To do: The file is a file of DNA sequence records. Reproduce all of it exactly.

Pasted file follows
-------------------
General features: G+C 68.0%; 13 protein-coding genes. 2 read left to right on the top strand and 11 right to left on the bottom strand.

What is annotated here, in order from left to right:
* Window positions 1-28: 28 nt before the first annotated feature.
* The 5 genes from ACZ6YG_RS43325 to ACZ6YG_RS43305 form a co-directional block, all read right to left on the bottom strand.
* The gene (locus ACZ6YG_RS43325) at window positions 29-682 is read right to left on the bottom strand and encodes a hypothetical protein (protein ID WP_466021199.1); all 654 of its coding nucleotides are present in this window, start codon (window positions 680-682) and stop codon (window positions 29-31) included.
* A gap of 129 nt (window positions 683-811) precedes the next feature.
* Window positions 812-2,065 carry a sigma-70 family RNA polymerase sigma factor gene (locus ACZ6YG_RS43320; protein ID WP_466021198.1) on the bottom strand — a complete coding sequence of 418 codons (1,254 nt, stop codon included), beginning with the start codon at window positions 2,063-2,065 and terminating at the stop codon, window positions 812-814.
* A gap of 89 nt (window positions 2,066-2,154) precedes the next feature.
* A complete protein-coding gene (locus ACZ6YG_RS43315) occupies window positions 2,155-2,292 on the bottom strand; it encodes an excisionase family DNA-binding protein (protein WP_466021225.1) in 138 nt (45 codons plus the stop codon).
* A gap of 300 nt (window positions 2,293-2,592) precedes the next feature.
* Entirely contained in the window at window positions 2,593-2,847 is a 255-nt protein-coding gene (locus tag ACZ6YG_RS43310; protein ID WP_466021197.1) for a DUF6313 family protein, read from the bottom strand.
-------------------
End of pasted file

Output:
General features: G+C 68.0%; 13 protein-coding genes. 2 read left to right on the top strand and 11 right to left on the bottom strand.

What is annotated here, in order from left to right:
* Window positions 1-28: 28 nt before the first annotated feature.
* The 5 genes from ACZ6YG_RS43325 to ACZ6YG_RS43305 form a co-directional block, all read right to left on the bottom strand.
* The gene (locus ACZ6YG_RS43325) at window positions 29-682 is read right to left on the bottom strand and encodes a hypothetical protein (protein ID WP_466021199.1); all 654 of its coding nucleotides are present in this window, start codon (window positions 680-682) and stop codon (window positions 29-31) included.
* A gap of 129 nt (window positions 683-811) precedes the next feature.
* Window positions 812-2,065 carry a sigma-70 family RNA polymerase sigma factor gene (locus ACZ6YG_RS43320; protein ID WP_466021198.1) on the bottom strand — a complete coding sequence of 418 codons (1,254 nt, stop codon included), beginning with the start codon at window positions 2,063-2,065 and terminating at the stop codon, window positions 812-814.
* A gap of 89 nt (window positions 2,066-2,154) precedes the next feature.
* A complete protein-coding gene (locus ACZ6YG_RS43315) occupies window positions 2,155-2,292 on the bottom strand; it encodes an excisionase family DNA-binding protein (protein WP_466021225.1) in 138 nt (45 codons plus the stop codon).
* A gap of 300 nt (window positions 2,293-2,592) precedes the next feature.
* Entirely contained in the window at window positions 2,593-2,847 is a 255-nt protein-coding gene (locus tag ACZ6YG_RS43310; protein ID WP_466021197.1) for a DUF6313 family protein, read from the bottom strand.